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Feb 23, 2004 (United Press International via COMTEX) -- SUPPLEMENT MAY PROMOTE WEIGHT LOSS
An extract from white kidney beans may help keep off the pounds, researchers say. Their study shows the supplement, Phase 2, when taken before meals, binds with an enzyme that digests starch to reduce the absorption of starch calories by as much as 66 percent. Carbohydrates provide nearly half of the total calories in the typical western diet, so the supplement could cut the total starch calories absorbed on a daily basis, its developers say. A study of 27 volunteers showed those taking Phase 2 on average lost 3.8 pounds over eight weeks, compared to 1.65 pounds shaved off by those taking a placebo. The Phase 2 group shed an average 1.47 inches off the waist, compared to 1.07 inches for the control group. "When used in conjunction with a sensible diet and exercise, Phase 2 could be a valuable complement to a healthy weight loss program," said chief researcher Dr. Jay Udani of Northridge Hospital Medical Center in Los Angeles. The starch neutralizer is used in a variety of weight loss products sold in health food stores and pharmacies, said its supplier, Pharmachem Laboratories of Kearny, N.J.
TOOL MAY HELP IDENTIFY LEARNING DISORDER
A screening tool may help doctors identify children with an often misdiagnosed learning challenge called auditory processing disorder. These youngsters can hear, but have a problem with the brain process that translates sound into understandable speech. The exact number of children affected is not known. Often, they are identified by teachers, parents and healthcare professionals based on such behavioral characteristics as inattention, inability to follow directions, difficulty with language, reading, spelling, comprehension and vocabulary. Scientists think auditory processing problems may be connected to such learning disorders as Attention Deficit/Hyperactivity Disorder, Specific Language Impairment and Specific Reading Disability, or dyslexia. Scientists at the Medical Research Council Institute of Hearing Research in England say preliminary findings show children with the processing disorder could be identified through a detailed questionnaire for youngsters and parents and a battery of audiological tests.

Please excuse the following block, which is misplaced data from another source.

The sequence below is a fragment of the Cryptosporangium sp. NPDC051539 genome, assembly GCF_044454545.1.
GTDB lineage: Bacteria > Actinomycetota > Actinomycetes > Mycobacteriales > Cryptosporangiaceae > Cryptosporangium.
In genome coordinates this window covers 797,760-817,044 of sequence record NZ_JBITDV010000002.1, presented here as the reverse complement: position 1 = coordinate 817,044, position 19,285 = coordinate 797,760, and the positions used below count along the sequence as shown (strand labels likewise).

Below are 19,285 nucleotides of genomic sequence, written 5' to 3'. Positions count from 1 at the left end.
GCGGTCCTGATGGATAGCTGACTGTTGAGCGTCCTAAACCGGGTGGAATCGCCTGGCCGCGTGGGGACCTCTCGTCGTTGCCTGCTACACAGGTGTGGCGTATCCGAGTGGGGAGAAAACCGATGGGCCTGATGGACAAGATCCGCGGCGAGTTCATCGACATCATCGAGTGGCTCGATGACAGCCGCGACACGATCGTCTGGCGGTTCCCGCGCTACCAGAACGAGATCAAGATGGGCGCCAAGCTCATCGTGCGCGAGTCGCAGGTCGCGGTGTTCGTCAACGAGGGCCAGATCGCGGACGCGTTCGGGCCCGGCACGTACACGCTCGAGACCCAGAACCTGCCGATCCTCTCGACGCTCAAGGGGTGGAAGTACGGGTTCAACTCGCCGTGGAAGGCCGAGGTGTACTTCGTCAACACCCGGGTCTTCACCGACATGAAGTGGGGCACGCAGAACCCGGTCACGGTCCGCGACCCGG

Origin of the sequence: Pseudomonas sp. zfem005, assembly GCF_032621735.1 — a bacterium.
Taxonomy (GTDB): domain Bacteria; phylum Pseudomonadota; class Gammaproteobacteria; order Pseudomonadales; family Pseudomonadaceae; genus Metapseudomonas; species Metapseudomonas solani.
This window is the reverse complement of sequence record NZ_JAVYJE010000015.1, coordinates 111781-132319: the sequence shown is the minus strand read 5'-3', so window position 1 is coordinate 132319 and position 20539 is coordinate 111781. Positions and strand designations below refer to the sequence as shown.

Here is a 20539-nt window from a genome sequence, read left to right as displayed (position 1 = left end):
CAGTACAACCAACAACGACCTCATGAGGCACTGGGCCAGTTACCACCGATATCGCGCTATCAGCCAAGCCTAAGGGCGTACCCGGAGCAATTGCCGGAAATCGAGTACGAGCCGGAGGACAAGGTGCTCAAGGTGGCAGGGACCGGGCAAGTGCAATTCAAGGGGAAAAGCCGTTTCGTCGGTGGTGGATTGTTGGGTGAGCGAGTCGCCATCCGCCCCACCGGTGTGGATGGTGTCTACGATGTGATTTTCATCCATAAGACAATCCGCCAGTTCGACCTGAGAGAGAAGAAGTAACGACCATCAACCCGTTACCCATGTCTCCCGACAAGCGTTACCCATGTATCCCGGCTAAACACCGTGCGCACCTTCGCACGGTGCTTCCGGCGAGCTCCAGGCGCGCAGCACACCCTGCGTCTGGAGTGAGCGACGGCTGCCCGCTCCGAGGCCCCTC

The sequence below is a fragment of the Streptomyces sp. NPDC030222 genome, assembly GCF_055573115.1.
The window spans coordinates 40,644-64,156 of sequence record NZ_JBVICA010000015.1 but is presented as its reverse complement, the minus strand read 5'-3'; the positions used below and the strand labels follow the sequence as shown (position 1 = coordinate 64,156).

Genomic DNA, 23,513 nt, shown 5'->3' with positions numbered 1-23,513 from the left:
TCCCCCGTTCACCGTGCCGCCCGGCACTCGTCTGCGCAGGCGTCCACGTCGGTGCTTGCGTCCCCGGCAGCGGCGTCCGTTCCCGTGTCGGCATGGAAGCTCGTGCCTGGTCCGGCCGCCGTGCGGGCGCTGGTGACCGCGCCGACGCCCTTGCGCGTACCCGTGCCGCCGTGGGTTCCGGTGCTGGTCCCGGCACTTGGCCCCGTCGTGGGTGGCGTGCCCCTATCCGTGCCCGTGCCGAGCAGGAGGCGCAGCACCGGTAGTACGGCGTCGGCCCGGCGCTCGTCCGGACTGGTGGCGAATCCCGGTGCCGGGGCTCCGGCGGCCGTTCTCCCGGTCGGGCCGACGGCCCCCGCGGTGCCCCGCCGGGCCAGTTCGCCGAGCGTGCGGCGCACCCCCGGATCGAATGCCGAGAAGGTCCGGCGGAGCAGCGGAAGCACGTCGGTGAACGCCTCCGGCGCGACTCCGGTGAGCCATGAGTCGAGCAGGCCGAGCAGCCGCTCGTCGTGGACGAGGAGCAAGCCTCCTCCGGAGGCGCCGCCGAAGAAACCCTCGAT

TWO COCHLEAR IMPLANTS BETTER THAN ONE
A study indicates two cochlear implants, rather than the standard one, can do a better job of helping the deaf hear and interpret sounds. Some 13,000 adults and nearly 10,000 children in the United States have a cochlear implant, an electronic device that stimulates the hearing nerve in those with severe to profound hearing loss for whom hearing aids are of little use. A person with a cochlear implant faces the challenge of identifying the location of sounds and making sense of speech in a noisy environment. Typically, cochlear implants are implanted in just one ear. But researchers found having an implant in both ears might improve the ability to localize sound and understand speech.
WARNING: DOWNSIZING MAY BE DANGEROUS TO HEALTH
A Finnish study suggests company downsizing may increase the rate of illness and risk of death from cardiovascular disease among workers who remain. The researchers studied 22,430 municipal employees in four Finnish towns who kept their jobs during a national recession between 1991 and 1993. Rates of sickness-related absences and deaths from heart disease were monitored for seven years. Major downsizing -- a staff reduction of more than 18 percent -- was associated with increased sick days among permanent, though not part-time, employees. These employees also were twice as likely to die from cardiovascular disease, particularly during the first four years after the downsizing, than those in companies that did not cut their workforce.
(EDITORS: For more information about WEIGHT, contact Gail Anderson at (888) 633-4279, ext. 216 or firstname.lastname@example.org. For LEARNING, Jennifer Felsher at (703) 519-1549 or JFelsher@entnet.org. For COCHLEAR, Jennifer Felsher at (703) 519-1549. For CORPORATE, Emma Dickinson at +44 (0)20 7383 6529 or email@example.com)
Copyright 2004 by United Press International.